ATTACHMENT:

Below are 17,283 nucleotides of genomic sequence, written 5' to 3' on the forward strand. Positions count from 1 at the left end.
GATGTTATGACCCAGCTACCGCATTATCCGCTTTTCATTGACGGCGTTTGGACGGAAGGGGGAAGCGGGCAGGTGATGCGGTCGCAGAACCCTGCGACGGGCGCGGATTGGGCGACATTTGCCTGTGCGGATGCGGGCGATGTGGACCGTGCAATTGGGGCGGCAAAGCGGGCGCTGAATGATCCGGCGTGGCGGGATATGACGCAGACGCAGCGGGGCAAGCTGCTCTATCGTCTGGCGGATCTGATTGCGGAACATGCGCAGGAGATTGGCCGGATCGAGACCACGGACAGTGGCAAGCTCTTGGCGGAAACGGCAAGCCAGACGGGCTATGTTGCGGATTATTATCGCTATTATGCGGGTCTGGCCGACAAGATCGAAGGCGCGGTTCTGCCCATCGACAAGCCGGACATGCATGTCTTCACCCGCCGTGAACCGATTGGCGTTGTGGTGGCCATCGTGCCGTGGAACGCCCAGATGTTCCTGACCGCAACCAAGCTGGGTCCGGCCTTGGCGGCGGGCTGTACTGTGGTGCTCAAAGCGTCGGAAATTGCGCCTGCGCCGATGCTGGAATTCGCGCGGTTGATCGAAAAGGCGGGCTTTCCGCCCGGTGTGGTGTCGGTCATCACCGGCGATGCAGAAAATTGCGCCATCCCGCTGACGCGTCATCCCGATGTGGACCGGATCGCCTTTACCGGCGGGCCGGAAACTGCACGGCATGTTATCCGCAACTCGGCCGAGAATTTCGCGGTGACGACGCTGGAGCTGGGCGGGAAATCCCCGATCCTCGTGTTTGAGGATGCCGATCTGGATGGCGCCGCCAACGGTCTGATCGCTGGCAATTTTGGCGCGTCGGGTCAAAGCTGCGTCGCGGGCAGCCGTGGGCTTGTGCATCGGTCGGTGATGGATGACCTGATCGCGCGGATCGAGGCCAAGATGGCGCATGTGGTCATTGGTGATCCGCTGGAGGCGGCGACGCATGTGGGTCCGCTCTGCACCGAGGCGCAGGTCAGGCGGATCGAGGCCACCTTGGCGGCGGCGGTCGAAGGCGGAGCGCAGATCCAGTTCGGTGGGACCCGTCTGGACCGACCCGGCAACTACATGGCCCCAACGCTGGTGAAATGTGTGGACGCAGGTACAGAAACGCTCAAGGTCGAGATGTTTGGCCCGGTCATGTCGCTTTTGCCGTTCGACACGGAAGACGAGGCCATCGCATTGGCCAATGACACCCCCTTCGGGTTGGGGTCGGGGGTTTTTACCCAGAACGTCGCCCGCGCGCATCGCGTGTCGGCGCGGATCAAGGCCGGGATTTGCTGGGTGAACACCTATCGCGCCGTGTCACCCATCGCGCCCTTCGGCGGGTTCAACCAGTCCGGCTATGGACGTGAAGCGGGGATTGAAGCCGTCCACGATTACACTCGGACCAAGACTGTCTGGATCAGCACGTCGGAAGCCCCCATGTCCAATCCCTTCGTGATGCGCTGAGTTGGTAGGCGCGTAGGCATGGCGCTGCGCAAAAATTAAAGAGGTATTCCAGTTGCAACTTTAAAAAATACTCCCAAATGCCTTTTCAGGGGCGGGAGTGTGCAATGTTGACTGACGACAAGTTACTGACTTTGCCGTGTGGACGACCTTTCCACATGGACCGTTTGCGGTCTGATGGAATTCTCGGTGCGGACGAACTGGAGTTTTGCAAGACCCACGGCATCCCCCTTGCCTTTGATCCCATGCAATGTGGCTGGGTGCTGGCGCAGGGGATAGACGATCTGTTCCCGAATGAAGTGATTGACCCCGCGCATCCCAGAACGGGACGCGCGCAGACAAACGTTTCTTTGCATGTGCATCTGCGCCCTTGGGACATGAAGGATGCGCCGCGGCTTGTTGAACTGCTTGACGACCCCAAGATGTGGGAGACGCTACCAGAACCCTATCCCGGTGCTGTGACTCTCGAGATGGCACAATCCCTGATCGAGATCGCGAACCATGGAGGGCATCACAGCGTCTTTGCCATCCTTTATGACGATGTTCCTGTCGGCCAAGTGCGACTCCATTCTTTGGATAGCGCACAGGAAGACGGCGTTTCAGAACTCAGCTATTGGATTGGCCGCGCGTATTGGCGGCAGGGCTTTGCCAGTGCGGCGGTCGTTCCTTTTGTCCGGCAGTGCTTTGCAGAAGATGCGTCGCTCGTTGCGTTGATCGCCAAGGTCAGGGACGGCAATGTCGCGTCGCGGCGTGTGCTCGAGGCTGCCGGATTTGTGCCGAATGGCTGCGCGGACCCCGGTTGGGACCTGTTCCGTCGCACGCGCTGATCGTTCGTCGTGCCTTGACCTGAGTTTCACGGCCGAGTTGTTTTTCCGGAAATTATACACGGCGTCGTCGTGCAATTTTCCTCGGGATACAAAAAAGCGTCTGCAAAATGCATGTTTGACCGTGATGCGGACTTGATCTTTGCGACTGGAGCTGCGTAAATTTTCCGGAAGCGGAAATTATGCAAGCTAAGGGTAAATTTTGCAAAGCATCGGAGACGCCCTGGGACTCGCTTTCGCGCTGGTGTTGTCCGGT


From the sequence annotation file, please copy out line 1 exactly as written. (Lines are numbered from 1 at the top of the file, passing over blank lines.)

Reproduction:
Below are 17,283 nucleotides of genomic sequence, written 5' to 3' on the forward strand. Positions count from 1 at the left end.